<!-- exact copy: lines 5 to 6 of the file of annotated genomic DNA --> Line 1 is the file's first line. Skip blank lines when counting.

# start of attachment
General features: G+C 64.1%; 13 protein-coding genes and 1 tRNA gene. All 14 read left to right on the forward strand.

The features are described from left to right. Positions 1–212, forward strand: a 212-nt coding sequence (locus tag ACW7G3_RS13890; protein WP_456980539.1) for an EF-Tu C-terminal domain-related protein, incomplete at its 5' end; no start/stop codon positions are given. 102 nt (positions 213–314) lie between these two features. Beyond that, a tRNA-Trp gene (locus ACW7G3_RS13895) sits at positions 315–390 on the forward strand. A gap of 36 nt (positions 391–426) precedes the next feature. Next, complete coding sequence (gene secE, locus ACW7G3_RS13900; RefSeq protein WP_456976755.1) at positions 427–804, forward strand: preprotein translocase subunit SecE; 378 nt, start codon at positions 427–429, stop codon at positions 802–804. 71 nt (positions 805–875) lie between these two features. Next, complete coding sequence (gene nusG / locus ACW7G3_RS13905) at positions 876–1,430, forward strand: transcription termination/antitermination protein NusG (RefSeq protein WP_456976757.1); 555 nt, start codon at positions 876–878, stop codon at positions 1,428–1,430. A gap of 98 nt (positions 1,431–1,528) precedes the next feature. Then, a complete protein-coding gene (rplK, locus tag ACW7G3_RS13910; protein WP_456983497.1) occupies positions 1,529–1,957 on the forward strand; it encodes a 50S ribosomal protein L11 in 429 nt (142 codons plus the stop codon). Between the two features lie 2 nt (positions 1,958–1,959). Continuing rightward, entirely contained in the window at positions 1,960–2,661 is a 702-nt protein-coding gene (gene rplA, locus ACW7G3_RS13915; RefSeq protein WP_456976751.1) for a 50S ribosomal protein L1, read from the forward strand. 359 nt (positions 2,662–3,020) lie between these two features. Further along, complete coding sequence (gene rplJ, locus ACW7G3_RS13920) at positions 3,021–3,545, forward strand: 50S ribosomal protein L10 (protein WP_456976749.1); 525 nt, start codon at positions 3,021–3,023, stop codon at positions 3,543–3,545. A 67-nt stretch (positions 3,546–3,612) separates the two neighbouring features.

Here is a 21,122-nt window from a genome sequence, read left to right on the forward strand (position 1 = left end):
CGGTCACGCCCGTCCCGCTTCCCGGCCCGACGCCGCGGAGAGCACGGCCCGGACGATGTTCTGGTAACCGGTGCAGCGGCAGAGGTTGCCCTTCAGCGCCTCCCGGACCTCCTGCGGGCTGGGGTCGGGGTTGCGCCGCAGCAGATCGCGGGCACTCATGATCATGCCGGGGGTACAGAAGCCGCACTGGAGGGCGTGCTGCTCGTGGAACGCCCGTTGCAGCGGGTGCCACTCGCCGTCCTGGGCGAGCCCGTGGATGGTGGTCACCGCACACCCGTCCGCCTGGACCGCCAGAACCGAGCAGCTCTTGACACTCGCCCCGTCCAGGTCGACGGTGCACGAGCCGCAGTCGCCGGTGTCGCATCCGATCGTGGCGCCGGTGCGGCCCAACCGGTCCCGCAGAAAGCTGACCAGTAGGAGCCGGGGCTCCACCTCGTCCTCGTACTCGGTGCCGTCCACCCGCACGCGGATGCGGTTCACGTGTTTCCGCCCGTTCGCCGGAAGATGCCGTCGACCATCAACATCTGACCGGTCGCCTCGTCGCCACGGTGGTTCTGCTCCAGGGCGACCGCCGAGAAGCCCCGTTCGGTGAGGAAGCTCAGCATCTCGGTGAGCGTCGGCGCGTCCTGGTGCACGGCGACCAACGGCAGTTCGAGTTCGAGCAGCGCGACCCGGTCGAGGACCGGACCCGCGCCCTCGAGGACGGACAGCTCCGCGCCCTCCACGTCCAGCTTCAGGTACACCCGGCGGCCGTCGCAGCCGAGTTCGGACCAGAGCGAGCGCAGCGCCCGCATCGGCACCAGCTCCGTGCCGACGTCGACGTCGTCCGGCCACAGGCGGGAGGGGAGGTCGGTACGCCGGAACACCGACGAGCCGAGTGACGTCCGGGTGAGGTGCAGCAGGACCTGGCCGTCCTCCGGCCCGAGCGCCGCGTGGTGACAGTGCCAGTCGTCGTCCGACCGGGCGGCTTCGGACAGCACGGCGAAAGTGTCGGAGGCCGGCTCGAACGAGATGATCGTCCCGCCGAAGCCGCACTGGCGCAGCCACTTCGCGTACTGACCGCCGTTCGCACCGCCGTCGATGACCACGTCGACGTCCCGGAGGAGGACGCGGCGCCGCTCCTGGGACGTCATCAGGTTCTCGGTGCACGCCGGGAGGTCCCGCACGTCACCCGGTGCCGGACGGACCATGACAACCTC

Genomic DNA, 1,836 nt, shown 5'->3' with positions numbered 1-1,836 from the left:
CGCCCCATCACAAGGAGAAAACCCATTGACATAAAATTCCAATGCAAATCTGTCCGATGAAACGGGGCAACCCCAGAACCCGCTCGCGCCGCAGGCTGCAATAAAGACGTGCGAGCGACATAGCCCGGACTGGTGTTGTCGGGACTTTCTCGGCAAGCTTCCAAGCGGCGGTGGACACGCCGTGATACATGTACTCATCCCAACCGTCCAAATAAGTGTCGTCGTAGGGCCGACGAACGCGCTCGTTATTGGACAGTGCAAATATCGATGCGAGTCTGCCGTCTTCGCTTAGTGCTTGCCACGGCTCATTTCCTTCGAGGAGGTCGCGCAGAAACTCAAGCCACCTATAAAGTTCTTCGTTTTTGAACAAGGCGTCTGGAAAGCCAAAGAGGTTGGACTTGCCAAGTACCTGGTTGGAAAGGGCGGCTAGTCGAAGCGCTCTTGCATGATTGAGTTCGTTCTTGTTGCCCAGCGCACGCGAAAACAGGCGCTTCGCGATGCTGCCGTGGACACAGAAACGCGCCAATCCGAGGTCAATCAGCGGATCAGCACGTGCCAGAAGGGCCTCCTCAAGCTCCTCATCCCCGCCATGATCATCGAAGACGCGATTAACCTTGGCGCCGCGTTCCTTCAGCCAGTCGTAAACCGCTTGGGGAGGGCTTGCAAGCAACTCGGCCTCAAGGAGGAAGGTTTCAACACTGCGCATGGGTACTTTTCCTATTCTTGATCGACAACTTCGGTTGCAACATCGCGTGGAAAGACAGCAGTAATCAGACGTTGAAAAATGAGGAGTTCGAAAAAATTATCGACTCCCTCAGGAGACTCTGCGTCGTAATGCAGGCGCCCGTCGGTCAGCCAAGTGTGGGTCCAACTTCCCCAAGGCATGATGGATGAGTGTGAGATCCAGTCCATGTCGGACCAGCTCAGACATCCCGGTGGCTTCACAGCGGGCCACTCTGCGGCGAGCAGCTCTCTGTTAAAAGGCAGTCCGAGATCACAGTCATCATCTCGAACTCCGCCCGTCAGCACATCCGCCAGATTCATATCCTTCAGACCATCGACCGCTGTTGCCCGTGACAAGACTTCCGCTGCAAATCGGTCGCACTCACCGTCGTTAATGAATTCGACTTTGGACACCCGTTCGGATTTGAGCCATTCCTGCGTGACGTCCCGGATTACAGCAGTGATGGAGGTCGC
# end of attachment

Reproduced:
Genomic DNA, 1,836 nt, shown 5'->3' with positions numbered 1-1,836 from the left:
CGCCCCATCACAAGGAGAAAACCCATTGACATAAAATTCCAATGCAAATCTGTCCGATGAAACGGGGCAACCCCAGAACCCGCTCGCGCCGCAGGCTGCAATAAAGACGTGCGAGCGACATAGCCCGGACTGGTGTTGTCGGGACTTTCTCGGCAAGCTTCCAAGCGGCGGTGGACACGCCGTGATACATGTACTCATCCCAACCGTCCAAATAAGTGTCGTCGTAGGGCCGACGAACGCGCTCGTTATTGGACAGTGCAAATATCGATGCGAGTCTGCCGTCTTCGCTTAGTGCTTGCCACGGCTCATTTCCTTCGAGGAGGTCGCGCAGAAACTCAAGCCACCTATAAAGTTCTTCGTTTTTGAACAAGGCGTCTGGAAAGCCAAAGAGGTTGGACTTGCCAAGTACCTGGTTGGAAAGGGCGGCTAGTCGAAGCGCTCTTGCATGATTGAGTTCGTTCTTGTTGCCCAGCGCACGCGAAAACAGGCGCTTCGCGATGCTGCCGTGGACACAGAAACGCGCCAATCCGAGGTCAATCAGCGGATCAGCACGTGCCAGAAGGGCCTCCTCAAGCTCCTCATCCCCGCCATGATCATCGAAGACGCGATTAACCTTGGCGCCGCGTTCCTTCAGCCAGTCGTAAACCGCTTGGGGAGGGCTTGCAAGCAACTCGGCCTCAAGGAGGAAGGTTTCAACACTGCGCATGGGTACTTTTCCTATTCTTGATCGACAACTTCGGTTGCAACATCGCGTGGAAAGACAGCAGTAATCAGACGTTGAAAAATGAGGAGTTCGAAAAAATTATCGACTCCCTCAGGAGACTCTGCGTCGTAATGCAGGCGCCCGTCGGTCAGCCAAGTGTGGGTCCAACTTCCCCAAGGCATGATGGATGAGTGTGAGATCCAGTCCATGTCGGACCAGCTCAGACATCCCGGTGGCTTCACAGCGGGCCACTCTGCGGCGAGCAGCTCTCTGTTAAAAGGCAGTCCGAGATCACAGTCATCATCTCGAACTCCGCCCGTCAGCACATCCGCCAGATTCATATCCTTCAGACCATCGACCGCTGTTGCCCGTGACAAGACTTCCGCTGCAAATCGGTCGCACTCACCGTCGTTAATGAATTCGACTTTGGACACCCGTTCGGATTTGAGCCATTCCTGCGTGACGTCCCGGATTACAGCAGTGATGGAGGTCGC